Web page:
The Trans-Siberian Railway

The world's longest railway was completed on 21 July 1904.

Bashkir switchman near the town Ust' Katav on the Yuryuzan River between Ufa and Chelyabinsk in the Ural Mountains region, c. 1910

The world’s longest single railway journey, 5,772 miles (9289 km) from Moscow to Vladivostok by way of Nizhny Novgorod, Yekaterinburg, Omsk, Novosibirsk and Irkutsk, nowadays takes about a week. The Trans-Siberian was the most spectacular achievement of a period in which the Russian rail network grew from 1,000 miles in 1860 to 45,000 miles by 1917.

The project was officially announced by Tsar Alexander III in 1891 and the key figure was Count Sergei Witte, a Georgian of Dutch descent who had worked his way up by way of the railways. Starting by selling tickets, he rose to stationmaster, then into top management and then into the government as minister of transport. A forceful empire-building outsider, bent on the rapid industrialisation of Russia and distrusted by conservatives, he persuaded Alexander III to make his son and heir, the future Nicholas II , chairman of the Siberian Railway Committee, which had been set up to steam through the usual bureaucratic delays and obstacles. The appointment gave the project steady royal support and Witte a chairman he could wind round his finger.

Appointed finance minister in 1892, Witte paid for the railway by raising loans, increasing taxes and simply printing roubles. Construction proceeded so fast that track sections were not always properly surveyed and green timber was often used. An army of labourers had to be kept fed and supplied. A great deal of money vanished along the way, but the single-track line was completed across the endless steppes, over rivers and through forests and swamps in the teeth of extremes of temperature, permafrost in eastern Siberia and attacks by marauding bandits and occasional tigers.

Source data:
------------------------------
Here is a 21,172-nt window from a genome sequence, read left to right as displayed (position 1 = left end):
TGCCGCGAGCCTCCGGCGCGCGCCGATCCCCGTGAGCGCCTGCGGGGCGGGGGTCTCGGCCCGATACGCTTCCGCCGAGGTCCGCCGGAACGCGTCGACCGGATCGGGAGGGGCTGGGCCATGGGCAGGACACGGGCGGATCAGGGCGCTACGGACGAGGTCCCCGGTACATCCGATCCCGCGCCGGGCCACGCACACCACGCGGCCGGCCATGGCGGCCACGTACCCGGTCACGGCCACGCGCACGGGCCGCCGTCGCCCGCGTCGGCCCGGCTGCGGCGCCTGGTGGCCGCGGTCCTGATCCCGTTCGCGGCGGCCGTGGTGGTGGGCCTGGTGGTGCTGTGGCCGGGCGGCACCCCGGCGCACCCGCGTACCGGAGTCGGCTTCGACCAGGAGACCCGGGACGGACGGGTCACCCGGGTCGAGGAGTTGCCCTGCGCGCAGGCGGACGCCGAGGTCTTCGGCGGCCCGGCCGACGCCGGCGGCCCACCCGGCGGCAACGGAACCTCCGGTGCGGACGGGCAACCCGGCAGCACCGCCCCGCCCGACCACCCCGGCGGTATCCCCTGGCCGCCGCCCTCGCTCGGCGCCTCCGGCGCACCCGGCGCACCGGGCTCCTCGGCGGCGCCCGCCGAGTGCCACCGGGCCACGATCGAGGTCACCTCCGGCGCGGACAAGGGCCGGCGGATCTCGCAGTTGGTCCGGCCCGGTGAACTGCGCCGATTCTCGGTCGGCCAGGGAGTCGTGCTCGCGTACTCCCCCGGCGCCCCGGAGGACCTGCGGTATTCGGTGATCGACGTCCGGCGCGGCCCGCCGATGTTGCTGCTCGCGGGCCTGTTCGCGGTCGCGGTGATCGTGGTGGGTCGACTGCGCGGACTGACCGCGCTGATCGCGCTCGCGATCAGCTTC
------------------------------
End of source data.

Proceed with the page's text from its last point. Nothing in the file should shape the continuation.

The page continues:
Yaroslavl Station in Moscow was opened in 1902 and the first passenger trains ran from the summer of 1903, though a ferry was needed across Lake Baikal until the track round the southern edge of the lake was completed the following year, driven through thirty-three tunnels and over more than a hundred bridges and viaducts. The line assisted the settlement and development of western Siberia. In eastern Siberia, where convicts were brought in because there was an acute shortage of local labour, it was primarily intended to further Russia’s imperial ambitions in the Far East and the final stretches were built through Manchuria on land leased from the Chinese rather than on the longer Russian route along the Amur River. Troops were moved east by rail when the Russo-Japanese War broke out, but after the war the Amur line was built to provide a route entirely through Russian territory. It was finished in 1916.

The original train with its marble-tiled bathrooms, a grand piano in the music room, a library and a gym, as well as caviar and sturgeon in the first-class dining room, proceeded at a stately 20mph or so and took nearly four weeks for the journey. The third-class carriages with their cargoes of peasants were crammed and uncomfortable, and there were frequent delays because the line had been built too quickly. Passengers needed to develop a certain fatalistic patience and today the Lonely Planet guide compares the experience to ‘being on a sea voyage or having a beach holiday indoors’.